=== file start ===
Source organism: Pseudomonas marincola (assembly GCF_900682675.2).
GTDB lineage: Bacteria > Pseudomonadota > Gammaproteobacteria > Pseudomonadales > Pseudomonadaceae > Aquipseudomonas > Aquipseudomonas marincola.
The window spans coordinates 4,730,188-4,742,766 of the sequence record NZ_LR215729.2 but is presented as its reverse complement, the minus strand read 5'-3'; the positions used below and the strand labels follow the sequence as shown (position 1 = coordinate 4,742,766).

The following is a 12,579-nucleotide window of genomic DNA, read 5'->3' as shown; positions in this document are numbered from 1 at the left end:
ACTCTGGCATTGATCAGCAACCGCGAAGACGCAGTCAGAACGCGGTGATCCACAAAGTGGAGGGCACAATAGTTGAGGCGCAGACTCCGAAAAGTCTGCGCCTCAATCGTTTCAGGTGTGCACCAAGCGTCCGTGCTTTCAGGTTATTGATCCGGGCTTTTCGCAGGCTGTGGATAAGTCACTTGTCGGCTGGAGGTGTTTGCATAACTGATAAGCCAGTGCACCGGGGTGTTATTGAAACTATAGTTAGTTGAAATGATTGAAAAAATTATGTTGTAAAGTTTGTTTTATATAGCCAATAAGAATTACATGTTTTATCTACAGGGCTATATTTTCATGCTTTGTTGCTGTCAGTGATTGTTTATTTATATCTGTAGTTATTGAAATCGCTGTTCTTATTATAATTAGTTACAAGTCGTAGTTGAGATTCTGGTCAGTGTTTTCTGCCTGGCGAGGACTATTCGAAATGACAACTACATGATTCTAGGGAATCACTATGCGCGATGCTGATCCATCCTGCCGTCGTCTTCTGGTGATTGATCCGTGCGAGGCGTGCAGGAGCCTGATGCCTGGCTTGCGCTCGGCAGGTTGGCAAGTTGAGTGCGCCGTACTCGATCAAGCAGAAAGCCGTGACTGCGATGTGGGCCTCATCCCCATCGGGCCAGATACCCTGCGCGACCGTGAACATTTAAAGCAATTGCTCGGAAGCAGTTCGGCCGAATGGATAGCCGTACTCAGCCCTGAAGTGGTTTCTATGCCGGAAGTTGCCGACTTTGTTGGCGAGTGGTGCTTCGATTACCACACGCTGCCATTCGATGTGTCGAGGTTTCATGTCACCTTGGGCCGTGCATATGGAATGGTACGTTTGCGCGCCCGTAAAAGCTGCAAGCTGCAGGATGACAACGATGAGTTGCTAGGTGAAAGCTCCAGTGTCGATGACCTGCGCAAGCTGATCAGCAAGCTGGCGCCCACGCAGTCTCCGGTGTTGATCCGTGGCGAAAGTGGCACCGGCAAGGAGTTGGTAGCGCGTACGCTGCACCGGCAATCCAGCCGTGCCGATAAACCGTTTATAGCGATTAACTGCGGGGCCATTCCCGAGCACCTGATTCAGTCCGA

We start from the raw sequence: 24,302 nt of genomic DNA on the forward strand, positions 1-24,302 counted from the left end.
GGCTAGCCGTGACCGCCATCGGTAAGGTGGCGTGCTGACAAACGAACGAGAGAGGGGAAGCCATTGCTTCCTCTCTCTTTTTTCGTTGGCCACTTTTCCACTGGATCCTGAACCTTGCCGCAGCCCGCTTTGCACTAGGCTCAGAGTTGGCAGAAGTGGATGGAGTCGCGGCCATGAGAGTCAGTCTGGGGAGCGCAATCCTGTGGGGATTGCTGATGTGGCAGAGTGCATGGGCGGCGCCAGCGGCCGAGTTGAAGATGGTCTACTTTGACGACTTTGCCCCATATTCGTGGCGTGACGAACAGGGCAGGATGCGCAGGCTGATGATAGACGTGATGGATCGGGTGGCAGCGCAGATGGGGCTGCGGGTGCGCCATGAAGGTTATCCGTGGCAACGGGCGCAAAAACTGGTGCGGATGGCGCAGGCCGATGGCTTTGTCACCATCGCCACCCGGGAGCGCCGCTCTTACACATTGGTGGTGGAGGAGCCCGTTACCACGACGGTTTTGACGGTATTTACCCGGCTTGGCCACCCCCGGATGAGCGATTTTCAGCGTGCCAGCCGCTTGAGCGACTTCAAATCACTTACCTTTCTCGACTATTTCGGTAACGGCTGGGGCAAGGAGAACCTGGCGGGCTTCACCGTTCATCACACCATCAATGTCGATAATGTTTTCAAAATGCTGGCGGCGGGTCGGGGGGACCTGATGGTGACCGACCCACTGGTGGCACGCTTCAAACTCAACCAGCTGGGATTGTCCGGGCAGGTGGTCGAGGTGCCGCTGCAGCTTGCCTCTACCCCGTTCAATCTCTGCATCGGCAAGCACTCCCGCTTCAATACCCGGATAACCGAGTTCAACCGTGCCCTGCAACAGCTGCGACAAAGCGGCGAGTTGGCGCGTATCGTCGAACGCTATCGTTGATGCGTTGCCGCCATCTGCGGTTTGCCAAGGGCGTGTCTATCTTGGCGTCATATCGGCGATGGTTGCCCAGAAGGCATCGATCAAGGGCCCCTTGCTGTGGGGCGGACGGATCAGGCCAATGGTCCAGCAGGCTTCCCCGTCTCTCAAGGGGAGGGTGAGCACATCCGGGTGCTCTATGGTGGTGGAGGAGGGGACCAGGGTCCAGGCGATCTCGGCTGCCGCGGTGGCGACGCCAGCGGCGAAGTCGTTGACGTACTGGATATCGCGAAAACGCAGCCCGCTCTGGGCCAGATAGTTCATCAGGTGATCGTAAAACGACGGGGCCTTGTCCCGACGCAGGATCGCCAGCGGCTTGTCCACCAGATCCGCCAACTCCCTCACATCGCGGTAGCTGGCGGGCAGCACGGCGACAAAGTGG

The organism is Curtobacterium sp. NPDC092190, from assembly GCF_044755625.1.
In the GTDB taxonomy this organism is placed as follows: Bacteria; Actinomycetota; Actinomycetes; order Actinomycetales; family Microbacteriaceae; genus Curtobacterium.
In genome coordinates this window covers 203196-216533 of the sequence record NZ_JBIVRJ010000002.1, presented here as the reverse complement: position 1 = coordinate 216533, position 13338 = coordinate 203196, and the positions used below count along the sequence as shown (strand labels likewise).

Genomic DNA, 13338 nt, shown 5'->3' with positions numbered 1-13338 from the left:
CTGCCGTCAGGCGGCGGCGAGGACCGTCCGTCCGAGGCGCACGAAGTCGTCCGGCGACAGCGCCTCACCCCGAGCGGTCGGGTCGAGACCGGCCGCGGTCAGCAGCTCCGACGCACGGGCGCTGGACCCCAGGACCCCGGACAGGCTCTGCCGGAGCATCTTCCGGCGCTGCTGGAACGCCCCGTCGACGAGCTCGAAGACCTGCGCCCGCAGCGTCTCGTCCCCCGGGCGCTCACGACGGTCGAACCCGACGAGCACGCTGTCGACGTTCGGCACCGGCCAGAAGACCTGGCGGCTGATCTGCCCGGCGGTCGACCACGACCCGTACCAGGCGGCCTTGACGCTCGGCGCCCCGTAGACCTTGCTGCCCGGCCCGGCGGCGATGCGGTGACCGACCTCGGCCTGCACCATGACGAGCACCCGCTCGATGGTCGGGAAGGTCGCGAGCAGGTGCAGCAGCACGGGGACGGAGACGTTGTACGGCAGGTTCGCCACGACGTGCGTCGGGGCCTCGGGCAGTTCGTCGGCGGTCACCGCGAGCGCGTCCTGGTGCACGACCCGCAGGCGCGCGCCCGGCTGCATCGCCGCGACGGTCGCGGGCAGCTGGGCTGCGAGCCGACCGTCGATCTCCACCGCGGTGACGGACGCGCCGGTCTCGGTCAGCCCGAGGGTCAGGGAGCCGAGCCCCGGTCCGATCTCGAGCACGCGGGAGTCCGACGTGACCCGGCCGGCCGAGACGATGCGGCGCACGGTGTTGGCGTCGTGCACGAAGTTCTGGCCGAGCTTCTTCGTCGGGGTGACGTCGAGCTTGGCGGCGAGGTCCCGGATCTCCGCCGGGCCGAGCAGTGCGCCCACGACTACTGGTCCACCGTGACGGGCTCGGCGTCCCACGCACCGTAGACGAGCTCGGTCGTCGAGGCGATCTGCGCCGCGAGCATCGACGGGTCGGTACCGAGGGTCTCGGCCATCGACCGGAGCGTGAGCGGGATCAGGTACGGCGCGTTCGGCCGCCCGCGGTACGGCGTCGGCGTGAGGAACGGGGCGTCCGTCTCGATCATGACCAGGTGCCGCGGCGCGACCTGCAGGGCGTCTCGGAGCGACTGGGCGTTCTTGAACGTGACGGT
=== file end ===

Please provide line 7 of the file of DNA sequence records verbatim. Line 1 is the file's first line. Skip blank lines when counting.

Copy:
GGCTAGCCGTGACCGCCATCGGTAAGGTGGCGTGCTGACAAACGAACGAGAGAGGGGAAGCCATTGCTTCCTCTCTCTTTTTTCGTTGGCCACTTTTCCACTGGATCCTGAACCTTGCCGCAGCCCGCTTTGCACTAGGCTCAGAGTTGGCAGAAGTGGATGGAGTCGCGGCCATGAGAGTCAGTCTGGGGAGCGCAATCCTGTGGGGATTGCTGATGTGGCAGAGTGCATGGGCGGCGCCAGCGGCCGAGTTGAAGATGGTCTACTTTGACGACTTTGCCCCATATTCGTGGCGTGACGAACAGGGCAGGATGCGCAGGCTGATGATAGACGTGATGGATCGGGTGGCAGCGCAGATGGGGCTGCGGGTGCGCCATGAAGGTTATCCGTGGCAACGGGCGCAAAAACTGGTGCGGATGGCGCAGGCCGATGGCTTTGTCACCATCGCCACCCGGGAGCGCCGCTCTTACACATTGGTGGTGGAGGAGCCCGTTACCACGACGGTTTTGACGGTATTTACCCGGCTTGGCCACCCCCGGATGAGCGATTTTCAGCGTGCCAGCCGCTTGAGCGACTTCAAATCACTTACCTTTCTCGACTATTTCGGTAACGGCTGGGGCAAGGAGAACCTGGCGGGCTTCACCGTTCATCACACCATCAATGTCGATAATGTTTTCAAAATGCTGGCGGCGGGTCGGGGGGACCTGATGGTGACCGACCCACTGGTGGCACGCTTCAAACTCAACCAGCTGGGATTGTCCGGGCAGGTGGTCGAGGTGCCGCTGCAGCTTGCCTCTACCCCGTTCAATCTCTGCATCGGCAAGCACTCCCGCTTCAATACCCGGATAACCGAGTTCAACCGTGCCCTGCAACAGCTGCGACAAAGCGGCGAGTTGGCGCGTATCGTCGAACGCTATCGTTGATGCGTTGCCGCCATCTGCGGTTTGCCAAGGGCGTGTCTATCTTGGCGTCATATCGGCGATGGTTGCCCAGAAGGCATCGATCAAGGGCCCCTTGCTGTGGGGCGGACGGATCAGGCCAATGGTCCAGCAGGCTTCCCCGTCTCTCAAGGGGAGGGTGAGCACATCCGGGTGCTCTATGGTGGTGGAGGAGGGGACCAGGGTCCAGGCGATCTCGGCTGCCGCGGTGGCGACGCCAGCGGCGAAGTCGTTGACGTACTGGATATCGCGAAAACGCAGCCCGCTCTGGGCCAGATAGTTCATCAGGTGATCGTAAAACGACGGGGCCTTGTCCCGACGCAGGATCGCCAGCGGCTTGTCCACCAGATCCGCCAACTCCCTCACATCGCGGTAGCTGGCGGGCAGCACGGCGACAAAGTGG